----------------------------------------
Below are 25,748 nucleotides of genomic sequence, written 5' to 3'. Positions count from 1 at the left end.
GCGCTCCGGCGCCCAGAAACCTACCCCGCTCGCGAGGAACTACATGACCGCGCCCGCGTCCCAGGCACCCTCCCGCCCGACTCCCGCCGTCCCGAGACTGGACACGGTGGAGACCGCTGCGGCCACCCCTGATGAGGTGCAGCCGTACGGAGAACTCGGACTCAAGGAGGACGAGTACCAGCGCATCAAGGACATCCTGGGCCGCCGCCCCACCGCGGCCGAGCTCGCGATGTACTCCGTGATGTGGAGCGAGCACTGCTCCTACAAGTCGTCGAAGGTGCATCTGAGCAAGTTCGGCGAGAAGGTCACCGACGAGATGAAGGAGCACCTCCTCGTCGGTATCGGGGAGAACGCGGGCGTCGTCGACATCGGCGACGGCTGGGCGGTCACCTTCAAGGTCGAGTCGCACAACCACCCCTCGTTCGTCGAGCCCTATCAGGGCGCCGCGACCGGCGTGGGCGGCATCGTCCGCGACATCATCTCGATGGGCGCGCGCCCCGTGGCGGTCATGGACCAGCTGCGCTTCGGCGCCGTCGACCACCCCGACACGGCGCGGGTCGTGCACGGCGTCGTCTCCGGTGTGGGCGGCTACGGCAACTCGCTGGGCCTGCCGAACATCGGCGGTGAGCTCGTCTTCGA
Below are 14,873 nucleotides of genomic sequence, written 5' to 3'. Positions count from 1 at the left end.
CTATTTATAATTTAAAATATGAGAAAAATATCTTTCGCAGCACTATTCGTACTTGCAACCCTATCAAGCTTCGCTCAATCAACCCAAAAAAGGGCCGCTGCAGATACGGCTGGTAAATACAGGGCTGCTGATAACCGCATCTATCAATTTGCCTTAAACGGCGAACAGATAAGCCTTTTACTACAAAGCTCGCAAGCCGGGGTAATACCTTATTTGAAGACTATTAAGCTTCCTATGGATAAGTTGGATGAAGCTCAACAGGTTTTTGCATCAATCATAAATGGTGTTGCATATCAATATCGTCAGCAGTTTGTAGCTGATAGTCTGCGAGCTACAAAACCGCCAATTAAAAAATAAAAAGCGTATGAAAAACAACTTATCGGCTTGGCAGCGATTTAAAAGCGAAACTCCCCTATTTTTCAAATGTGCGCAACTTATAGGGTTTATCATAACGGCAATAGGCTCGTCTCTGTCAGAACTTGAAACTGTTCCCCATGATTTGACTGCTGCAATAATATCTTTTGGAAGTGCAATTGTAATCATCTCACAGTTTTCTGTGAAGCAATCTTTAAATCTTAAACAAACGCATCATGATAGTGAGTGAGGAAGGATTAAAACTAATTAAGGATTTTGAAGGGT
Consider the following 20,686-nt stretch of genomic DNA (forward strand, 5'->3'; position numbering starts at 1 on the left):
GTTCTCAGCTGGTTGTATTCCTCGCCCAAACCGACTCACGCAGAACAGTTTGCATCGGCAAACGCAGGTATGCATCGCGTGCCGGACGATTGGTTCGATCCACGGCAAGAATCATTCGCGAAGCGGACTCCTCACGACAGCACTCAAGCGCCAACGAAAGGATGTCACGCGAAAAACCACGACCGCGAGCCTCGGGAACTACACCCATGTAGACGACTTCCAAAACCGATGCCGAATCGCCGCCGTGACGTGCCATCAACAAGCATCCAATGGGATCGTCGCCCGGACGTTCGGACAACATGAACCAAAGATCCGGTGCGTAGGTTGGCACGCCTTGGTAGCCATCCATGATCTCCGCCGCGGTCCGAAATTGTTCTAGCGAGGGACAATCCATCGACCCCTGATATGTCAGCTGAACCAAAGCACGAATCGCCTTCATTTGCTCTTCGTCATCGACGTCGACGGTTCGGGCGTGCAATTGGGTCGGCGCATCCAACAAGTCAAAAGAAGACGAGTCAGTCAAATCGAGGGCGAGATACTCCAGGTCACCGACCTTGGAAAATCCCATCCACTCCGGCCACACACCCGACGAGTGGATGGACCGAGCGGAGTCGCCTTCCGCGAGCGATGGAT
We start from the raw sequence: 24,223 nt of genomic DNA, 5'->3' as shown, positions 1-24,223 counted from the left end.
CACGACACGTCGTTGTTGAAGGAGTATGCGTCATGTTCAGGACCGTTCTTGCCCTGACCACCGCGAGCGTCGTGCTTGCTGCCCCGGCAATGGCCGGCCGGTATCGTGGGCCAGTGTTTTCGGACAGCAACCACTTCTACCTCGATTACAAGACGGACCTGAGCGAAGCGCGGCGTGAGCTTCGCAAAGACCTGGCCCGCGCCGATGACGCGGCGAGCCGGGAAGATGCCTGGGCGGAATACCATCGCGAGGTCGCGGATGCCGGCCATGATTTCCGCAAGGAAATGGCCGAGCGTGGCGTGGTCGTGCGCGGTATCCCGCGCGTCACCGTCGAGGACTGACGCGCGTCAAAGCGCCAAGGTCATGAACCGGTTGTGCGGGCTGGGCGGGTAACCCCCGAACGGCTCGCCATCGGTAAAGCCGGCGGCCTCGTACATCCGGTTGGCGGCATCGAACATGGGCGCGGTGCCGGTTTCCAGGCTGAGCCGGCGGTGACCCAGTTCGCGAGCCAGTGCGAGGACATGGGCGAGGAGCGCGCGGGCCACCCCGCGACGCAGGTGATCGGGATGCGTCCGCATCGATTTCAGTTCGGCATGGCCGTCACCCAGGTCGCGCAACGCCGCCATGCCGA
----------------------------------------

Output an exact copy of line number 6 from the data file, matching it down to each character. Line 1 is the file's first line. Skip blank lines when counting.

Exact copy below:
GTTCTCAGCTGGTTGTATTCCTCGCCCAAACCGACTCACGCAGAACAGTTTGCATCGGCAAACGCAGGTATGCATCGCGTGCCGGACGATTGGTTCGATCCACGGCAAGAATCATTCGCGAAGCGGACTCCTCACGACAGCACTCAAGCGCCAACGAAAGGATGTCACGCGAAAAACCACGACCGCGAGCCTCGGGAACTACACCCATGTAGACGACTTCCAAAACCGATGCCGAATCGCCGCCGTGACGTGCCATCAACAAGCATCCAATGGGATCGTCGCCCGGACGTTCGGACAACATGAACCAAAGATCCGGTGCGTAGGTTGGCACGCCTTGGTAGCCATCCATGATCTCCGCCGCGGTCCGAAATTGTTCTAGCGAGGGACAATCCATCGACCCCTGATATGTCAGCTGAACCAAAGCACGAATCGCCTTCATTTGCTCTTCGTCATCGACGTCGACGGTTCGGGCGTGCAATTGGGTCGGCGCATCCAACAAGTCAAAAGAAGACGAGTCAGTCAAATCGAGGGCGAGATACTCCAGGTCACCGACCTTGGAAAATCCCATCCACTCCGGCCACACACCCGACGAGTGGATGGACCGAGCGGAGTCGCCTTCCGCGAGCGATGGAT